All this, and it's read perfectly, gorgeously, by Bahni Turpin.

Personally I couldn't ask for more.

2 of 2 people found this review helpful

  • Fool Moon

  • The Dresden Files, Book 2
  • By: Jim Butcher
  • Narrated by: James Marsters
  • Length: 10 hrs and 6 mins
  • Unabridged
  • Overall
    4.5 out of 5 stars 1,633
  • Performance
    4.5 out of 5 stars 1,427
  • Story
    4.5 out of 5 stars 1,422

Harry Blackstone Copperfield Dresden is Chicago's only openly practicing wizard. He is also dead broke. His vast knowledge and magical skills are unfortunately matched by his talent for making powerful enemies and alienating friends. With little more than his integrity left, he accepts an offer of work from Lt. Karin Murphy of Chicago's Special Investigations Unit. He wants to redeem himself in Murphy's eyes and make enough money to quiet his rumbling stomach.

  • 5 out of 5 stars
  • great story, great narration

  • By Tom on 21-09-09

Like eating MacDonalds

Overall
3 out of 5 stars
Performance
5 out of 5 stars
Story
2 out of 5 stars

Reviewed: 27-07-17

As I write this I'm listening to the third book in this series and I'll likely listen to the whole lot, all the time feeling irritated by myself and the book. Why am I carrying on, I ask myself?!
The casual sexism, the passivity of the main character who is constantly a victim of circumstance, the complete lack of originality - the books are lazy and derivative.

BUT, like MacDonald's, even though you know you're not doing yourself any good even as you're consuming them, they're strangely more-ish. They're undemanding, quite gripping, wonderfully escapist and of course, James Marsters reads them, and images of him as Spike fill your mind the whole time. It's not exactly going to satisfy your appetite, but it's sort of wrongly delicious while you're at it...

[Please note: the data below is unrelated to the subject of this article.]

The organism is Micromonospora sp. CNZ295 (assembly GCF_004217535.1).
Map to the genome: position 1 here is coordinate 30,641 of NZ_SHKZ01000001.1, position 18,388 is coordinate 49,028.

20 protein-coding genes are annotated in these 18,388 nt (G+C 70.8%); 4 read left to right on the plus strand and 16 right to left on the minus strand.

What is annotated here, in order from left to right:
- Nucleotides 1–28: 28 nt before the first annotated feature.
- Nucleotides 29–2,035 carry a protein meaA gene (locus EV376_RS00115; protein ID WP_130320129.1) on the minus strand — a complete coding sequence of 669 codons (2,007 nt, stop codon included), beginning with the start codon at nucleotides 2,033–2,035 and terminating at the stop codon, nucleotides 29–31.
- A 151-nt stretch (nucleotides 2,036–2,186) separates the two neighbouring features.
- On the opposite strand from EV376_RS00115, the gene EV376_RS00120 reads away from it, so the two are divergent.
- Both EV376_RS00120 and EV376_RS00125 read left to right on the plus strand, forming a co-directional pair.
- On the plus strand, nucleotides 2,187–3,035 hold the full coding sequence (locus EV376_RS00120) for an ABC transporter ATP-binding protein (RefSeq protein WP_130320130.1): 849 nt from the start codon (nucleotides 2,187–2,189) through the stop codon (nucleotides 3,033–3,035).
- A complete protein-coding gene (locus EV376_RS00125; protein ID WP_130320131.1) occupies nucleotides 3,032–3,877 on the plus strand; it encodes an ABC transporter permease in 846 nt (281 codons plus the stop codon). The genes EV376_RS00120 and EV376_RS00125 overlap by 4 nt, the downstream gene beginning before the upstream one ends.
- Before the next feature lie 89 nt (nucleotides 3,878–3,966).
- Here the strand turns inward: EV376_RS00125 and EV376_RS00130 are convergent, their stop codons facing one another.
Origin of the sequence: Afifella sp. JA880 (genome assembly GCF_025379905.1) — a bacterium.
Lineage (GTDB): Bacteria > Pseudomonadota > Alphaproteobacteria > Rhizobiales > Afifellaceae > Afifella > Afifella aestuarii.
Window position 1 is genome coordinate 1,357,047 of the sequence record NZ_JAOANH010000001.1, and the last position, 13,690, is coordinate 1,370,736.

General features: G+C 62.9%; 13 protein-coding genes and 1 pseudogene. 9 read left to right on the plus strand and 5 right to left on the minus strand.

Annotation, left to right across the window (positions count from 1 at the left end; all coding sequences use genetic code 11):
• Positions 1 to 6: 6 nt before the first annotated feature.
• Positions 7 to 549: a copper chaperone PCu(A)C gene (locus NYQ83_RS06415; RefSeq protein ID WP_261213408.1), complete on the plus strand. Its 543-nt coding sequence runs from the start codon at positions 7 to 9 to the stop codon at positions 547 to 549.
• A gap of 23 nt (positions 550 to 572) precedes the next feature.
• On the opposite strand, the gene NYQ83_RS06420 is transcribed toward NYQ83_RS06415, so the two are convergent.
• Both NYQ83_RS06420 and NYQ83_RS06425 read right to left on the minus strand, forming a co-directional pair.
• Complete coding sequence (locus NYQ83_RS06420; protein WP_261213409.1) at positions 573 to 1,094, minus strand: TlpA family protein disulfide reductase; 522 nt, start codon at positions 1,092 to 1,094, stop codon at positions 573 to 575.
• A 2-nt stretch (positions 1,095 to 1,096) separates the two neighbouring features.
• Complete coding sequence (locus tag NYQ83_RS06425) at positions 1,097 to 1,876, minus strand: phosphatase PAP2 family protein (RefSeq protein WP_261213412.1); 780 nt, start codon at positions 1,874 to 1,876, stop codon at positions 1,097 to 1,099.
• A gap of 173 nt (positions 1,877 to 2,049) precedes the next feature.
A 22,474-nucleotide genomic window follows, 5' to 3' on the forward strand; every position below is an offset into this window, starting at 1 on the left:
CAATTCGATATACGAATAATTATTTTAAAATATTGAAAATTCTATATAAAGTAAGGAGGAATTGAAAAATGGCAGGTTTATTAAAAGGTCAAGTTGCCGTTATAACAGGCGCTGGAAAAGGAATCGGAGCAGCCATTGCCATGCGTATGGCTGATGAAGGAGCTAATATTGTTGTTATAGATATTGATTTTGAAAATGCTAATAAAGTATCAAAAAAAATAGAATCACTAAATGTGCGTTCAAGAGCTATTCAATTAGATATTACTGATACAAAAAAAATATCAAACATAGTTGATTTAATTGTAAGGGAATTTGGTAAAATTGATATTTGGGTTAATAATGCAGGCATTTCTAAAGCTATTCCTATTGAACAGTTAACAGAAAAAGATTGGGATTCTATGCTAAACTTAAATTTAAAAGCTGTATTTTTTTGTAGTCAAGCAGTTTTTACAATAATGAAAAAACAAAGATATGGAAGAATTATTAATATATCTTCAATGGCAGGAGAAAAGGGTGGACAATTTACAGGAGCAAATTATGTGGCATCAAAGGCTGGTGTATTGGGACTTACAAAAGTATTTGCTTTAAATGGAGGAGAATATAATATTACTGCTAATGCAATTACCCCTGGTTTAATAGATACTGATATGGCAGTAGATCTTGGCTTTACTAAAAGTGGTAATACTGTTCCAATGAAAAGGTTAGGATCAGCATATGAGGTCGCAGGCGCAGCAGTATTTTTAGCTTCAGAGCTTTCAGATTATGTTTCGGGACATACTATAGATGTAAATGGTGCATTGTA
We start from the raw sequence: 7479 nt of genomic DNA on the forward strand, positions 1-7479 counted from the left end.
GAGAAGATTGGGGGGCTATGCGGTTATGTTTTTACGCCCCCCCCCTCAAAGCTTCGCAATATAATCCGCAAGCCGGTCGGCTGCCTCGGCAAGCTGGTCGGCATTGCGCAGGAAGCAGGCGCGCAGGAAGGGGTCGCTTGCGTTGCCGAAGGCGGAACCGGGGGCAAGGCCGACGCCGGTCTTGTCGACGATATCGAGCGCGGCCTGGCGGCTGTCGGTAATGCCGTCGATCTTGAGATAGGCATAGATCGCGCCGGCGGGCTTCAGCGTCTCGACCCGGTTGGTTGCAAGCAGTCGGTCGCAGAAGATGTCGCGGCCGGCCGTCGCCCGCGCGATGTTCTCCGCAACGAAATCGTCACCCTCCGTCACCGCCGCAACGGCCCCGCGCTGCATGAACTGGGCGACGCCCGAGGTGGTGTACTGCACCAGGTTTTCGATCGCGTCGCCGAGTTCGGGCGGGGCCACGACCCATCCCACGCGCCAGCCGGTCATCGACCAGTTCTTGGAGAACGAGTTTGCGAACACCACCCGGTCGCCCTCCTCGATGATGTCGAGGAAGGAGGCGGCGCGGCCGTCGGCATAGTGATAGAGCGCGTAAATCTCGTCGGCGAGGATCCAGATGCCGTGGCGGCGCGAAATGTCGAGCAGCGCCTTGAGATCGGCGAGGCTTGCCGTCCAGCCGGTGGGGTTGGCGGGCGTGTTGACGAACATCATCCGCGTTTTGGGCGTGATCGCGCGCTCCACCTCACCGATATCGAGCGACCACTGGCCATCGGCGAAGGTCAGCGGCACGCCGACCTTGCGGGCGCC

• Babylon's Ashes

  • Book Six of the Expanse
  • By: James S. A. Corey
  • Narrated by: Jefferson Mays
  • Length: 19 hrs and 58 mins
  • Unabridged
  • Overall
    4.5 out of 5 stars 1,062
  • Performance
    5 out of 5 stars 993
  • Story
    4.5 out of 5 stars 994

A revolution brewing for generations has begun in fire. It will end in blood. The Free Navy - a violent group of Belters in black-market military ships - has crippled the Earth and begun a campaign of piracy and violence among the outer planets. The colony ships heading for the 1,000 new worlds on the far side of the alien ring gates are easy prey, and no single navy remains strong enough to protect them. James Holden and his crew know the strengths and weaknesses of this new force better than anyone.

  • 5 out of 5 stars
  • Great performance

  • By Mr. S. Wallace-jones on 23-12-16

Damn. I've finished them!

Overall
5 out of 5 stars
Performance
5 out of 5 stars
Story
5 out of 5 stars

Reviewed: 23-07-17

This is last of the books in The Expanse series, and I've grown to love them more as I've progressed through them. The characters are complex and interesting, the scope is sweeping, and there's wit as well as drama, psychological insight as well as action. All six books are entirely satisfying.

This series is as free from gender bias as anything I've ever read. That two men can write a character like Avasarala - an old, sweary, powerful Indian woman - is impressive. Age, sex, race and sexuality are all incorporated into these books as unremarkable facts of life. They do not determine whether someone is a soldier, a politician, an engineer, a priest or a doctor. These authors write about People.

The book is well read. The voices of all the characters are consistent and evocative, and Maya's rendering of the Belter patois is excellent.

The overall message of this series is humane and tender and timely, but it is conveyed in riveting stories, and through characters it's easy to fall in love with.